When class began, I called roll. Ruth saw that I had her poems with me, and looked expectant. She had begun responding to me in class as if every word was directed at her specifically. It was, at first, gratifying and flattering. She was herself that day: cowgirl jeans, boots and pearl-stud shirt, her hair in a rubber band and her skin unblemished with makeup. At the beginning of the last class, while I was handing out papers, Ron Williams had made a crack about her "duding up" for class. She had blushed and snarled a mild, uncharacteristic vulgarity at him, catching the whole class off guard and causing a burst of laughter at his expense. Embarrassed by her own obviousness, I suppose, she was making a point this morning.

We began story-telling. About five of them had not told their stories yet. I listened with half an ear to "The Little Mermaid," "The Tinder Box," "Snow White and Rose Red." One boy told the story of Perseus and Andromeda. I listened, thinking of Barth. The funhouse. Come one, come all. Another told "The Little Goose Girl."

When they were done, we had about five minutes left.

"I'm going to finish the class by telling you one I'm sure you've never heard. You'll never hear it again, either.

"A gallant knight was vaunting on the plain," I began. "He was seeking adventure and sure enough, he found it. He heard sounds of violence in the forest. Couching his lance, he rushed to the tumult. In a clearing, he found a beautiful, you know, princess. There are always princesses to spare in fairy tales."

Ruth and Ron, and a couple of other students in tune with my ironies, smiled. Some others were taking notes.

"She was on the ground all disheveled. Standing over her was a great hairy brute of a knight beating her with a whip. This being a reality-based fairy tale, the beating didn't just hurt like the dickens, it also tore her skin and her occasional screams were not at all theatrical. 'Unhand that hapless wench,' our hero shouted, as required by folk cliché. The villain turned to face him. The knight, an honorable sort who would no sooner charge an unhorsed adversary than stab a baby in the back, cast aside his lance, dismounted, and drew his sword. The evil knight kicked the woman out of the way, threw down the whip, and drew his sword as well."

I paused. I was sitting on my desk. I crossed my ankles, trying to seem relaxed.

"They fought for the requisite hours, pounding each other into mutual exhaustion. The evil knight attempted some devious trick that backfired–trying to trip our hero and falling himself, something like that. The heroic knight found new strength in his righteous anger and beat the fellow to the ground. Then he rared back, his sword in both hands, for the final blow."

I paused again, this time for effect. I had crossed my arms. Now I opened them in a scattering, broadcasting gesture.

"And somebody whacked him on the head with a tree branch. It was the princess, and she hit him again, crying, 'Leave him alone, you brute!' The former hero retreated in some confusion, and she fell to the evil knight's side, where he lay bleeding and moaning. She took his helmet off, cradled his head in her lap, and crooned, "Poor baby. Poor darling. Are you all right?'"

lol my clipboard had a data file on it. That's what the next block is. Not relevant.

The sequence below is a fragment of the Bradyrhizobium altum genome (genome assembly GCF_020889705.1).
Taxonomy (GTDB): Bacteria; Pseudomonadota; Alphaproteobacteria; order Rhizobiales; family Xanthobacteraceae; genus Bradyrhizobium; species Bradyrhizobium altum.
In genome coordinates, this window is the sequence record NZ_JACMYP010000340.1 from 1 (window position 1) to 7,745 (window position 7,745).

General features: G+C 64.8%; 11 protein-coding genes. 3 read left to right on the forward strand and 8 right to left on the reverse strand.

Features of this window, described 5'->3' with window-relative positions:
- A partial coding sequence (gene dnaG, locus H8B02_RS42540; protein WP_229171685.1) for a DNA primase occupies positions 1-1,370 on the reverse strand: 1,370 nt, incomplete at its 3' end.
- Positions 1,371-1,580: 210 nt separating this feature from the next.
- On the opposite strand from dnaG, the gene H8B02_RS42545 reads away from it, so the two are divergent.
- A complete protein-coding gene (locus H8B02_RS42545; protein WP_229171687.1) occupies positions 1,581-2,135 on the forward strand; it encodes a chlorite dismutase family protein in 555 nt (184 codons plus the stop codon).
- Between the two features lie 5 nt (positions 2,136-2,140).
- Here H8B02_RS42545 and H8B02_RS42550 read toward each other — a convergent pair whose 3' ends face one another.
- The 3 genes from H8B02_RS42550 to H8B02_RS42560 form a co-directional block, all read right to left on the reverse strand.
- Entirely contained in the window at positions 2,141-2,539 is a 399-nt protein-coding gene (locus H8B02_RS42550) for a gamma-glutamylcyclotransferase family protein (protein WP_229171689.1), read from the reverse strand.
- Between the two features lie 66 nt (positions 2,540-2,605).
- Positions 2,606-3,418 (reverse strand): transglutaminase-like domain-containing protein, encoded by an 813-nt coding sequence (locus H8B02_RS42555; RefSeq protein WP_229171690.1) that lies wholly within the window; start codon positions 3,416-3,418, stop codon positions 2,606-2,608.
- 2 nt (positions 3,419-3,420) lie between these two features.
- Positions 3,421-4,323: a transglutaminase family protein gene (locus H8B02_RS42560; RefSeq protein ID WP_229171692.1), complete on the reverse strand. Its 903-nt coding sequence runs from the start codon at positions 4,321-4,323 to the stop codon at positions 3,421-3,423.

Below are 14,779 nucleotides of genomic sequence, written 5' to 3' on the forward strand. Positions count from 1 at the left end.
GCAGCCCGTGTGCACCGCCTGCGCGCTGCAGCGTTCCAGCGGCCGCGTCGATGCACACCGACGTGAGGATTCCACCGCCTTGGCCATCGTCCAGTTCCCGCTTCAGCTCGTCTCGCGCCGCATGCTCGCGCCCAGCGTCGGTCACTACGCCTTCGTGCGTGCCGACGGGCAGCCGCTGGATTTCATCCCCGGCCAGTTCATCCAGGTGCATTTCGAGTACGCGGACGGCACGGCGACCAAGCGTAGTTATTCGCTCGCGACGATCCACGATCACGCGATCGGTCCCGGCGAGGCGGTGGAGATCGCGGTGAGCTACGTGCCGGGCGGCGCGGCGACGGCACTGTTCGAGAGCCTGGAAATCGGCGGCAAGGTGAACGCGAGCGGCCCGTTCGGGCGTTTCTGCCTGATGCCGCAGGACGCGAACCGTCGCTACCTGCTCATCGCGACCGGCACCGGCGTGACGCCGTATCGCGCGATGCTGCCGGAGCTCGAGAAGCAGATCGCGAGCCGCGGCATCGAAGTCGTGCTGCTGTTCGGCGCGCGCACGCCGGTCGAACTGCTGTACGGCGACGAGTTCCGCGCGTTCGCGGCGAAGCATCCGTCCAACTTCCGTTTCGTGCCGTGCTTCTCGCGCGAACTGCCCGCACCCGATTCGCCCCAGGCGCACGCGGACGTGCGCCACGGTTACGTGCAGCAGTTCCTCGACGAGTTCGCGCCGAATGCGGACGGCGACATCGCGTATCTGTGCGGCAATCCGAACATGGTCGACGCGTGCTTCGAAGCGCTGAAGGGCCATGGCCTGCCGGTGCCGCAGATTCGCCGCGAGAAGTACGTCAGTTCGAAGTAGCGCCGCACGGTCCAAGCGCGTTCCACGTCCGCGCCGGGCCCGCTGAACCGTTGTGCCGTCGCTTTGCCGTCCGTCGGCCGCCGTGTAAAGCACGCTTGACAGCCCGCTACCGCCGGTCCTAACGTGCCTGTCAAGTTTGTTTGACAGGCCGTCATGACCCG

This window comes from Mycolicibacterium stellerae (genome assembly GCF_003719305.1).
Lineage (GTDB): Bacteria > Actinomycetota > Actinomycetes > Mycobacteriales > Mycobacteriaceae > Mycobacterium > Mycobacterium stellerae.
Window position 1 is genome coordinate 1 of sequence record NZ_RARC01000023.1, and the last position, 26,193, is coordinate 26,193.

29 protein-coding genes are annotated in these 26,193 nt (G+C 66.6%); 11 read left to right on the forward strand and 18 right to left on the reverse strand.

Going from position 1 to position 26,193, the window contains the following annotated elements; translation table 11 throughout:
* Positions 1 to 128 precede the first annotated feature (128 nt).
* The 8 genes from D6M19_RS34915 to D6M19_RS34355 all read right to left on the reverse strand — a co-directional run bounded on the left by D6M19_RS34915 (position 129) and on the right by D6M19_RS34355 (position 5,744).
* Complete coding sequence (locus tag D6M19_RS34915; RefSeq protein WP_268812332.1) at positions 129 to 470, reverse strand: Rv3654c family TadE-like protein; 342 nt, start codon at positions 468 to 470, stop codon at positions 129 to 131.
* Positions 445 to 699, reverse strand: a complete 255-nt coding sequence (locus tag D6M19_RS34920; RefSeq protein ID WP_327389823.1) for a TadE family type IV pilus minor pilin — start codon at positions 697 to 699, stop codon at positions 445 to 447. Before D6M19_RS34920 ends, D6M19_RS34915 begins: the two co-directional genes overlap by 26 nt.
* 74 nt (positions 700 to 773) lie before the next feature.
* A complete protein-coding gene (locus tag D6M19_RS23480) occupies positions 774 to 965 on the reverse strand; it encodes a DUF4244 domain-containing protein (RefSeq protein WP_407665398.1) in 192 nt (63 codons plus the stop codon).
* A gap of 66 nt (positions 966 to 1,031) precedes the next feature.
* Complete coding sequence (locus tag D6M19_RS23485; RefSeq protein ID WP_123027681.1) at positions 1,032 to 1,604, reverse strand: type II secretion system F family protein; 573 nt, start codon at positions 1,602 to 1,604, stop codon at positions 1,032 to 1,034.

I smiled. "The gentile knight lingered long enough to hear her beloved growl, 'This is all your fault, bitch.' Then he ripped off his armor, abandoned his snow-white charger, and ran naked into the forest. There he lived on grubs and roots for decades and eventually died an exceptionally holy man."

There were a few giggles when the story was done. Ruth looked stricken; I did not meet her eyes.

"OK. That's the story. Now, why does that story never get written? Why isn't it in the story books?" They were silent. The bell rang. They shifted uneasily. They knew it was a trick question. They were unsure if I was joking, most of them. Ruth had watched my face through the story. Now that I was done, she began writing something. Those who took me seriously were at a loss to reply.

"Because it's dumb," Ron Williams suggested. I ignored him. Diane looked puzzled.

Finally Ruth spoke up, tentatively. She said, as if to the paper she was concentrating on, "Because men write the stories?" Ron looked at her, and then at me, as if searching for clues. His eyes I met. He didn't say anything; it was as if we were staring each other down. I raised an eyebrow and smiled a little with one side of my face, and he looked back at Ruth.

I dismissed the class. Ruth did not get up; she sat as if still waiting for me to speak. I had not answered her question. Any of her questions. But I knew what I wanted. I wanted to taste that hair that smelled of cinnamon. I wanted to touch the delicate, atavistic fur that ran in two light stripes down the back of her neck and disappeared into her shirt. I wanted to see if it continued down her spine to a golden triangle at the triple dimple of her sacrum, and see the color of the skin I'd never seen. I wanted her hands on me and her body beneath me. And I wanted that job in Reno very much.